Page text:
Saturday, April 26, 2008

Detroit Symphony Orchestra - Concert No. 4

Completing the cycle of John Corigliano symphonies, the DSO squeezed in the 2nd Symphony in between two classical juggernauts. Peter Oundjian was masterful, guiding the overture to Mozart's opera The Magic Flute with wonderful deftness and care. The work helped set the tone of the concert, cheering up everyone in the hall.

And then, like a good mix tape, we were brought down by the string symphony of John C. The sonorities fell off the strings and rolled down across the floor and into the ears of the audience. John's music has a unique quality to assault your ears and tear down your perception of sound. It sounds like depression on the ears.

The concert concluded with the impressive Hilary Hahn performing Tchaikovsky's Violin Concerto. Though it was once deemed unplayable, Hilary's performance made each line sound so easy and natural. I really cannot say much else than I am a huge fan of the double H.

On a sperate note, it is always facinating to listen to a concert conducted by violinist. Before conducting, Peter was known for his career as first violin of the Tokyo Quartet. He knows the instruments inimately, so watching is movements as guided Hilary and the orchestra throught the concert was breathtaking. It was just like watching two violinist talk about the solo work on scale both intimate and magnanimous at the same time.

Saturday, April 19, 2008

Detroit Symphony Orchestra - Concert No. 3

My first introduction to Anton Bruckner was the summer after my senior year in college. One of the box office workers was a tuba player from IU. He brought in a box set of Bruckner's symphonies and set upon listening to them at work, in order, once a week. Everyone in the office groaned. I grinned through it, being to naive to realize what was going on. I am ashamed to admit this, but while Dr. Jordan will always by my Phone-a-Friend lifeline, he neglected to touch on Bruckner during my two years of music history.

My second introduction to Anton Bruckner was this past summer. Living with a former player in the Berlin Philharmonic and fellow Fellow, Martin was constantly questioning my musical knowledge. When I falter on Bruckner, he nearly fell out of his seat. He quickly went to his computer and made me download five of his nine symphonies, outline the brilliance and power contained within the notes. I nodded quietly, swearing I would listen to the collection on my long drives.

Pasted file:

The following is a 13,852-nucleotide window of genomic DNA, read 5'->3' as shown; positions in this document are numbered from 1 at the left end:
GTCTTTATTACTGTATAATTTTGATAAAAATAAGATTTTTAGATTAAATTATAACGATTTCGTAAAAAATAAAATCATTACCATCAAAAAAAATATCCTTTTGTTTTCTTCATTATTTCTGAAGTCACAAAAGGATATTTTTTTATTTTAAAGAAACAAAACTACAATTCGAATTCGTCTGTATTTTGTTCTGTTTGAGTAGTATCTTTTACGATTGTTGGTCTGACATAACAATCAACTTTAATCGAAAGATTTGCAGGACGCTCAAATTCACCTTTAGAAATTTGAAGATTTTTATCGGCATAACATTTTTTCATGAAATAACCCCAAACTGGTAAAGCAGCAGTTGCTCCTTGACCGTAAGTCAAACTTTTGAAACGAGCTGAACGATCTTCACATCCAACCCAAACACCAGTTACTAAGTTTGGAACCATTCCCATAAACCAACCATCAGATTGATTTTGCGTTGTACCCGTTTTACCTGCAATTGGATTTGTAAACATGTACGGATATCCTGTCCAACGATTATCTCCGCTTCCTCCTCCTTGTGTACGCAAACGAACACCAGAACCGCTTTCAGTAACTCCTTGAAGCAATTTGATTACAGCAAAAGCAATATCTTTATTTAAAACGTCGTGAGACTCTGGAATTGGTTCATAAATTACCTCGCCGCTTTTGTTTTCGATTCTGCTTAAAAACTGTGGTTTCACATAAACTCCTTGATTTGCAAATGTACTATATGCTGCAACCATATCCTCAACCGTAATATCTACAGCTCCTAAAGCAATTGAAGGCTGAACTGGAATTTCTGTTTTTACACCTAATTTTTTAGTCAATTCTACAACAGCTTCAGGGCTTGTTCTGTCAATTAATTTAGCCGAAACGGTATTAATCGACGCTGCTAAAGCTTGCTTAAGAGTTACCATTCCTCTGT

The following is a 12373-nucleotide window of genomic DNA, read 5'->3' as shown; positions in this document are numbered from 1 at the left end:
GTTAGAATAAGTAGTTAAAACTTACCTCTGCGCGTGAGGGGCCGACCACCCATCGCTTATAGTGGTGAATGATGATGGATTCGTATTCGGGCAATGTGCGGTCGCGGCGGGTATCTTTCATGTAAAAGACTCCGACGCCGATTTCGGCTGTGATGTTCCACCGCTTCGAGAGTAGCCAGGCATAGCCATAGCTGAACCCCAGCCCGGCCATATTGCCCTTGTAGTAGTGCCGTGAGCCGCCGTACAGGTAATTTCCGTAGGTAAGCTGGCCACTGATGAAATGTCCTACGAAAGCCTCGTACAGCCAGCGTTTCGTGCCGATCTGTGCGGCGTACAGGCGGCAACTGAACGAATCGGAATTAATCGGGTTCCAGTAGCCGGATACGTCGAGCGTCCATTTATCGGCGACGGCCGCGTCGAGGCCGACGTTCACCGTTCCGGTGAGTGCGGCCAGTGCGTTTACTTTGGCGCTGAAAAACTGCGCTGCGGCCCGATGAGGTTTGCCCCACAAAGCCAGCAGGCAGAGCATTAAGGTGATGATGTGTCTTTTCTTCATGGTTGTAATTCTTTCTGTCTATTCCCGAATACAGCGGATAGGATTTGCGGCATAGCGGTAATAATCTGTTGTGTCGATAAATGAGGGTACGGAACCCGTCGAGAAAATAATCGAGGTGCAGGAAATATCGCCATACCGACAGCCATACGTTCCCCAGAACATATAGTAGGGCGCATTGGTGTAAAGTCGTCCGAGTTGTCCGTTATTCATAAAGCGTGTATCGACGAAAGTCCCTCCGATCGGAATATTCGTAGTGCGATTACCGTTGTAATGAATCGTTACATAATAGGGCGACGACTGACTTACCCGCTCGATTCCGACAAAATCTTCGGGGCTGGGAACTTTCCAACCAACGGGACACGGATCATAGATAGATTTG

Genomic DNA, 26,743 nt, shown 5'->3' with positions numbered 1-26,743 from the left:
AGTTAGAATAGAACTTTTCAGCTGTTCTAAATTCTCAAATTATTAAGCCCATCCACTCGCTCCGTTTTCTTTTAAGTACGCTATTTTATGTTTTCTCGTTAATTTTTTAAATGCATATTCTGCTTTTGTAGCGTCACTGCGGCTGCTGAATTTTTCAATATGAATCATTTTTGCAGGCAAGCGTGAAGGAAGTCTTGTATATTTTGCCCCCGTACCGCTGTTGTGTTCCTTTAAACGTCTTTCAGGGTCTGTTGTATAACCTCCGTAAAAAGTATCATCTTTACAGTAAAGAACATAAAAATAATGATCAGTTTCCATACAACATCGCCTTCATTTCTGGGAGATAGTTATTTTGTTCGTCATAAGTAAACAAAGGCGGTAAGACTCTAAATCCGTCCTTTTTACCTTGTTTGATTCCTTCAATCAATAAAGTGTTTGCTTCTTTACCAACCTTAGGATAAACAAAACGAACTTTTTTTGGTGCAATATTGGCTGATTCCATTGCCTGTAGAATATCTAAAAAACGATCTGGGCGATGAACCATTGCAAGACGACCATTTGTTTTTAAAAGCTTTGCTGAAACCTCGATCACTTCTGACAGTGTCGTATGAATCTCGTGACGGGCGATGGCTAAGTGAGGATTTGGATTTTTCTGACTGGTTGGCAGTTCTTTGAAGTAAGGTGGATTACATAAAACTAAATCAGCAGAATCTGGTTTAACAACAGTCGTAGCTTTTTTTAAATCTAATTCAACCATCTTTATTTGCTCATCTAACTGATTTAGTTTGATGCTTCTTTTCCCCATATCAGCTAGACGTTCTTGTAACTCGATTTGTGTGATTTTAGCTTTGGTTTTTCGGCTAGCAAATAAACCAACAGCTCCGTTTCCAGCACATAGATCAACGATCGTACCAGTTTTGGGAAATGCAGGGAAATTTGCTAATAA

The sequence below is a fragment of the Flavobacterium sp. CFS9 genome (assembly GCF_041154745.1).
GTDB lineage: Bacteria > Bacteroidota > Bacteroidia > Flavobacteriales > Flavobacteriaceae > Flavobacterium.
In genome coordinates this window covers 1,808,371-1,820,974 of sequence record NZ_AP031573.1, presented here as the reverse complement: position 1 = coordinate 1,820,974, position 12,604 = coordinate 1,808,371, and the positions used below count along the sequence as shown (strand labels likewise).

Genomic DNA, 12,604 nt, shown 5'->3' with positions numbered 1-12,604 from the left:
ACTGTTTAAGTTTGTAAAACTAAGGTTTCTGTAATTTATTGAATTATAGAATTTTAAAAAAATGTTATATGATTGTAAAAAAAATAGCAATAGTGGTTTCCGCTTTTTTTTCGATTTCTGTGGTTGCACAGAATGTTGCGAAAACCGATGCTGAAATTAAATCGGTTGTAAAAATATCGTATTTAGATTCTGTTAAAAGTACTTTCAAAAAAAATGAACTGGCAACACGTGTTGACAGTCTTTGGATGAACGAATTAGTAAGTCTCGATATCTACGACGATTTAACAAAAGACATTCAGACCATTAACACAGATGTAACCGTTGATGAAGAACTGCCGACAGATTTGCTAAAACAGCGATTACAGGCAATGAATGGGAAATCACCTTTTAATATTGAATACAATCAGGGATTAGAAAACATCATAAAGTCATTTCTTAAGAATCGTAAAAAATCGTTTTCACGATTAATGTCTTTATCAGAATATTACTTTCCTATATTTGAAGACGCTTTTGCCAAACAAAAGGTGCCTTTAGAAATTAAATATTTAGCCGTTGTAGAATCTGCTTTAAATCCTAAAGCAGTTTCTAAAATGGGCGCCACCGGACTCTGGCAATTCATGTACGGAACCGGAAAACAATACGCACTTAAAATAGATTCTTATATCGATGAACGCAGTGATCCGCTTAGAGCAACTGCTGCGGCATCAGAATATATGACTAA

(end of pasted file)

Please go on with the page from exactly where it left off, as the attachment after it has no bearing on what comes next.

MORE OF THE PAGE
It was recommend I listen to the symphonies in the order of 8, 7, 4, 9, 5, and 6. On the drive from Indiana to LA I digested them in over the course of the 11-hour second day. It was staggering and all I really took away was the habit of ending each movement with a final cadence, toying with the audience into believing the work was over after only twenty minutes. But, once I completed the listening cycle, I occasionally found my fingers rounding my iPod's clickwheel back to the Ninth Symphony. It was dark, brooding, alluring and I liked it. And when Hans Graf drew up the opening theme from the strings tremolos and building to the wash of the horns, I actually had chills.

Saturday, April 05, 2008

Detroit Symphony Orchestra - Concert No. 2

This year I have been haunted by two pieces, that no matter where I go I can always count on hear Beethoven's Piano Concerto No. 4 or John Corigliano's Circus Maximus being performed. In Detroit, I was asked to be the point person to coordinate all the operational efforts for the concert.

Six surround trumpets, which we asked to be placed in the archways behind audience boxes, were moved the during the dress rehearsal. This was a movement I dreaded, for now we displaced two chairs per box, belonging to the most affluent and influential members of Detroit society and the DSO.

And now, since we were two weeks behind when this could have been done with care for the patrons, we had to deal with every person as they entered the boxes. Armed with an army of ushers, I lead the charge to deliver the message of musicians entering the box on the second half, give out earplugs like hard change and shift those who did not wish to be disturbed.

The piece is assaulted everyones eardrums and right before the climax a few people made a collective gasp. But I was pleased since of the thousands of people who came to the performance, only a dozen left the hall.

I could talk more about the actual performance, but John C's piece is really a spectacle to be experienced and viewed, not discussed. That and I am just tired from being at the hall every night this week.